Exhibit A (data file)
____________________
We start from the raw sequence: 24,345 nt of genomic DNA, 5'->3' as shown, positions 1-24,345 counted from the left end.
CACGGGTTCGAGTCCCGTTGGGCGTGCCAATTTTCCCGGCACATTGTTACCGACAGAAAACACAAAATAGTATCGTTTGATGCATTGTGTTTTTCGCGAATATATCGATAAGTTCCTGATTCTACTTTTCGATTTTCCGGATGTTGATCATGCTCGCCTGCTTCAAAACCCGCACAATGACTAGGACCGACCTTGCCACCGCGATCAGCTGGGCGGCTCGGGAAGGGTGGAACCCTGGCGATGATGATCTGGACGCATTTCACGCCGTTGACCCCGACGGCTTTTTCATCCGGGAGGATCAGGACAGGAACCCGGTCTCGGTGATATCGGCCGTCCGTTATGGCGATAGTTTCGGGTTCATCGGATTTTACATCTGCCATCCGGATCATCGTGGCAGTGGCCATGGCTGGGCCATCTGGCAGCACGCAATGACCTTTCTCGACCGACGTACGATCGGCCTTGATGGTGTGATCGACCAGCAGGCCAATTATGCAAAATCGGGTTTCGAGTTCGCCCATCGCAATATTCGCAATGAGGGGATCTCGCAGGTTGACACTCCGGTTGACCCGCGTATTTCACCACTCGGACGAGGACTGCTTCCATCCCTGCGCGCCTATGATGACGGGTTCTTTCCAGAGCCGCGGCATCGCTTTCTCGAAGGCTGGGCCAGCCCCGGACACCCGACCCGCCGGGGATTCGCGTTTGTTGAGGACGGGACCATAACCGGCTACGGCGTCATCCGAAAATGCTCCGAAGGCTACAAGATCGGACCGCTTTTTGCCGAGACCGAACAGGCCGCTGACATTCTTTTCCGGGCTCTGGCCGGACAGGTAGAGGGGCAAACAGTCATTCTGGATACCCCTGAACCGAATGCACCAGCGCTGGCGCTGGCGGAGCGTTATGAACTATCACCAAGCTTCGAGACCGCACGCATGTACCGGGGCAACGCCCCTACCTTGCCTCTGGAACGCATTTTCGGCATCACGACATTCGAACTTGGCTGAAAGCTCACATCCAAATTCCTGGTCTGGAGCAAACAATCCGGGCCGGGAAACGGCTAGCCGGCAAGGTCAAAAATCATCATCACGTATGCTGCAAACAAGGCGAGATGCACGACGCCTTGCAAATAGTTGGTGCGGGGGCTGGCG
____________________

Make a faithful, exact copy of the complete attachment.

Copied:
We start from the raw sequence: 24,345 nt of genomic DNA, 5'->3' as shown, positions 1-24,345 counted from the left end.
CACGGGTTCGAGTCCCGTTGGGCGTGCCAATTTTCCCGGCACATTGTTACCGACAGAAAACACAAAATAGTATCGTTTGATGCATTGTGTTTTTCGCGAATATATCGATAAGTTCCTGATTCTACTTTTCGATTTTCCGGATGTTGATCATGCTCGCCTGCTTCAAAACCCGCACAATGACTAGGACCGACCTTGCCACCGCGATCAGCTGGGCGGCTCGGGAAGGGTGGAACCCTGGCGATGATGATCTGGACGCATTTCACGCCGTTGACCCCGACGGCTTTTTCATCCGGGAGGATCAGGACAGGAACCCGGTCTCGGTGATATCGGCCGTCCGTTATGGCGATAGTTTCGGGTTCATCGGATTTTACATCTGCCATCCGGATCATCGTGGCAGTGGCCATGGCTGGGCCATCTGGCAGCACGCAATGACCTTTCTCGACCGACGTACGATCGGCCTTGATGGTGTGATCGACCAGCAGGCCAATTATGCAAAATCGGGTTTCGAGTTCGCCCATCGCAATATTCGCAATGAGGGGATCTCGCAGGTTGACACTCCGGTTGACCCGCGTATTTCACCACTCGGACGAGGACTGCTTCCATCCCTGCGCGCCTATGATGACGGGTTCTTTCCAGAGCCGCGGCATCGCTTTCTCGAAGGCTGGGCCAGCCCCGGACACCCGACCCGCCGGGGATTCGCGTTTGTTGAGGACGGGACCATAACCGGCTACGGCGTCATCCGAAAATGCTCCGAAGGCTACAAGATCGGACCGCTTTTTGCCGAGACCGAACAGGCCGCTGACATTCTTTTCCGGGCTCTGGCCGGACAGGTAGAGGGGCAAACAGTCATTCTGGATACCCCTGAACCGAATGCACCAGCGCTGGCGCTGGCGGAGCGTTATGAACTATCACCAAGCTTCGAGACCGCACGCATGTACCGGGGCAACGCCCCTACCTTGCCTCTGGAACGCATTTTCGGCATCACGACATTCGAACTTGGCTGAAAGCTCACATCCAAATTCCTGGTCTGGAGCAAACAATCCGGGCCGGGAAACGGCTAGCCGGCAAGGTCAAAAATCATCATCACGTATGCTGCAAACAAGGCGAGATGCACGACGCCTTGCAAATAGTTGGTGCGGGGGCTGGCG